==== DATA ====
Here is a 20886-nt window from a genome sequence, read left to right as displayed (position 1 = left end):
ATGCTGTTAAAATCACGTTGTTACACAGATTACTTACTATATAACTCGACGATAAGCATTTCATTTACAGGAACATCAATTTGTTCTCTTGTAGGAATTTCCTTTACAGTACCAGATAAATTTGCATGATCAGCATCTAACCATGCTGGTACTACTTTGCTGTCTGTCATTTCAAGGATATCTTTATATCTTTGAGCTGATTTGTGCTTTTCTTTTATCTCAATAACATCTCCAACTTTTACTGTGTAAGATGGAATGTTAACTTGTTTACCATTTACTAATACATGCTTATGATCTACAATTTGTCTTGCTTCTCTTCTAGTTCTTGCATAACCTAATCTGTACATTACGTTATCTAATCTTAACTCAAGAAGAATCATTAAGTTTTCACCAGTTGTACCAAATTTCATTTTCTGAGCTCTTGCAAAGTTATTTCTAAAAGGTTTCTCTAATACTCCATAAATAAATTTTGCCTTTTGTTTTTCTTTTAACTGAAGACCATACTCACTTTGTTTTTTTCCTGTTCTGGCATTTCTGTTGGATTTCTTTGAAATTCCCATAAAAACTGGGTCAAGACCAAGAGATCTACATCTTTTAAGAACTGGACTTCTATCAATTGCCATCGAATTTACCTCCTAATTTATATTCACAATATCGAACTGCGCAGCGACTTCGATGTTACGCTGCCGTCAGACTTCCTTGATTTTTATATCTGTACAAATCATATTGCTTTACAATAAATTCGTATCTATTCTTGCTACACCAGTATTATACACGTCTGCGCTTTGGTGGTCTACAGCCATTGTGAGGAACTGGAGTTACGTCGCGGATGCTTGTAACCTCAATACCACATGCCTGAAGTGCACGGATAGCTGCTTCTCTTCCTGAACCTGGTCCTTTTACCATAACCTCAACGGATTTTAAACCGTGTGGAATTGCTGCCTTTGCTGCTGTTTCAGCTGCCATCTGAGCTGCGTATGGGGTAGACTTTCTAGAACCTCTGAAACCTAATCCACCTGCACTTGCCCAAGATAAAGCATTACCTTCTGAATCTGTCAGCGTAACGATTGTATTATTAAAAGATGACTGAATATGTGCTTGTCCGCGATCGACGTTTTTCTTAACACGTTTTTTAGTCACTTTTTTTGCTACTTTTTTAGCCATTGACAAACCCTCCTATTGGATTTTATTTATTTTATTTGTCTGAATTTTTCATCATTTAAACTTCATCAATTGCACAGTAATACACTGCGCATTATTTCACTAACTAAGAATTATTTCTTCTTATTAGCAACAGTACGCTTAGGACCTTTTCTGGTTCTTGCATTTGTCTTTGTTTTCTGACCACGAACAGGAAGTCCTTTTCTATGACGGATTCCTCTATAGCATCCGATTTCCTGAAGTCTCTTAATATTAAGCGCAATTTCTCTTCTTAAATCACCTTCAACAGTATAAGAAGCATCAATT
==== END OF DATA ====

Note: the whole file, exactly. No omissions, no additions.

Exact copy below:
Here is a 20886-nt window from a genome sequence, read left to right as displayed (position 1 = left end):
ATGCTGTTAAAATCACGTTGTTACACAGATTACTTACTATATAACTCGACGATAAGCATTTCATTTACAGGAACATCAATTTGTTCTCTTGTAGGAATTTCCTTTACAGTACCAGATAAATTTGCATGATCAGCATCTAACCATGCTGGTACTACTTTGCTGTCTGTCATTTCAAGGATATCTTTATATCTTTGAGCTGATTTGTGCTTTTCTTTTATCTCAATAACATCTCCAACTTTTACTGTGTAAGATGGAATGTTAACTTGTTTACCATTTACTAATACATGCTTATGATCTACAATTTGTCTTGCTTCTCTTCTAGTTCTTGCATAACCTAATCTGTACATTACGTTATCTAATCTTAACTCAAGAAGAATCATTAAGTTTTCACCAGTTGTACCAAATTTCATTTTCTGAGCTCTTGCAAAGTTATTTCTAAAAGGTTTCTCTAATACTCCATAAATAAATTTTGCCTTTTGTTTTTCTTTTAACTGAAGACCATACTCACTTTGTTTTTTTCCTGTTCTGGCATTTCTGTTGGATTTCTTTGAAATTCCCATAAAAACTGGGTCAAGACCAAGAGATCTACATCTTTTAAGAACTGGACTTCTATCAATTGCCATCGAATTTACCTCCTAATTTATATTCACAATATCGAACTGCGCAGCGACTTCGATGTTACGCTGCCGTCAGACTTCCTTGATTTTTATATCTGTACAAATCATATTGCTTTACAATAAATTCGTATCTATTCTTGCTACACCAGTATTATACACGTCTGCGCTTTGGTGGTCTACAGCCATTGTGAGGAACTGGAGTTACGTCGCGGATGCTTGTAACCTCAATACCACATGCCTGAAGTGCACGGATAGCTGCTTCTCTTCCTGAACCTGGTCCTTTTACCATAACCTCAACGGATTTTAAACCGTGTGGAATTGCTGCCTTTGCTGCTGTTTCAGCTGCCATCTGAGCTGCGTATGGGGTAGACTTTCTAGAACCTCTGAAACCTAATCCACCTGCACTTGCCCAAGATAAAGCATTACCTTCTGAATCTGTCAGCGTAACGATTGTATTATTAAAAGATGACTGAATATGTGCTTGTCCGCGATCGACGTTTTTCTTAACACGTTTTTTAGTCACTTTTTTTGCTACTTTTTTAGCCATTGACAAACCCTCCTATTGGATTTTATTTATTTTATTTGTCTGAATTTTTCATCATTTAAACTTCATCAATTGCACAGTAATACACTGCGCATTATTTCACTAACTAAGAATTATTTCTTCTTATTAGCAACAGTACGCTTAGGACCTTTTCTGGTTCTTGCATTTGTCTTTGTTTTCTGACCACGAACAGGAAGTCCTTTTCTATGACGGATTCCTCTATAGCATCCGATTTCCTGAAGTCTCTTAATATTAAGCGCAATTTCTCTTCTTAAATCACCTTCAACAGTATAAGAAGCATCAATT